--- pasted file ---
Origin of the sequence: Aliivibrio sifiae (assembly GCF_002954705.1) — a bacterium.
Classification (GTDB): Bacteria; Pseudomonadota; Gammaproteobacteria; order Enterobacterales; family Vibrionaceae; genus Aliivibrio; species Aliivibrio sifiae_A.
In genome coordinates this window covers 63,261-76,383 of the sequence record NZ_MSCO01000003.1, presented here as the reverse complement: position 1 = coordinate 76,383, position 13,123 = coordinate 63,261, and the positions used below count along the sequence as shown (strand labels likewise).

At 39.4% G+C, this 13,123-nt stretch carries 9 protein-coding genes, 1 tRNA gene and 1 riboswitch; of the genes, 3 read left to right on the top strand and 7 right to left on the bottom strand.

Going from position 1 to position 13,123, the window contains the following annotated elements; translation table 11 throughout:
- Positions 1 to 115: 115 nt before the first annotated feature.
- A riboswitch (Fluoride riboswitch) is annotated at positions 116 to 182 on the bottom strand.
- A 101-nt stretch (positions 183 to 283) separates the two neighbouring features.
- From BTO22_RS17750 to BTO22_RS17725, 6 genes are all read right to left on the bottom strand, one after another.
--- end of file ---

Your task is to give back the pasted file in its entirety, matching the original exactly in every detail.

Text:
Origin of the sequence: Aliivibrio sifiae (assembly GCF_002954705.1) — a bacterium.
Classification (GTDB): Bacteria; Pseudomonadota; Gammaproteobacteria; order Enterobacterales; family Vibrionaceae; genus Aliivibrio; species Aliivibrio sifiae_A.
In genome coordinates this window covers 63,261-76,383 of the sequence record NZ_MSCO01000003.1, presented here as the reverse complement: position 1 = coordinate 76,383, position 13,123 = coordinate 63,261, and the positions used below count along the sequence as shown (strand labels likewise).

At 39.4% G+C, this 13,123-nt stretch carries 9 protein-coding genes, 1 tRNA gene and 1 riboswitch; of the genes, 3 read left to right on the top strand and 7 right to left on the bottom strand.

Going from position 1 to position 13,123, the window contains the following annotated elements; translation table 11 throughout:
- Positions 1 to 115: 115 nt before the first annotated feature.
- A riboswitch (Fluoride riboswitch) is annotated at positions 116 to 182 on the bottom strand.
- A 101-nt stretch (positions 183 to 283) separates the two neighbouring features.
- From BTO22_RS17750 to BTO22_RS17725, 6 genes are all read right to left on the bottom strand, one after another.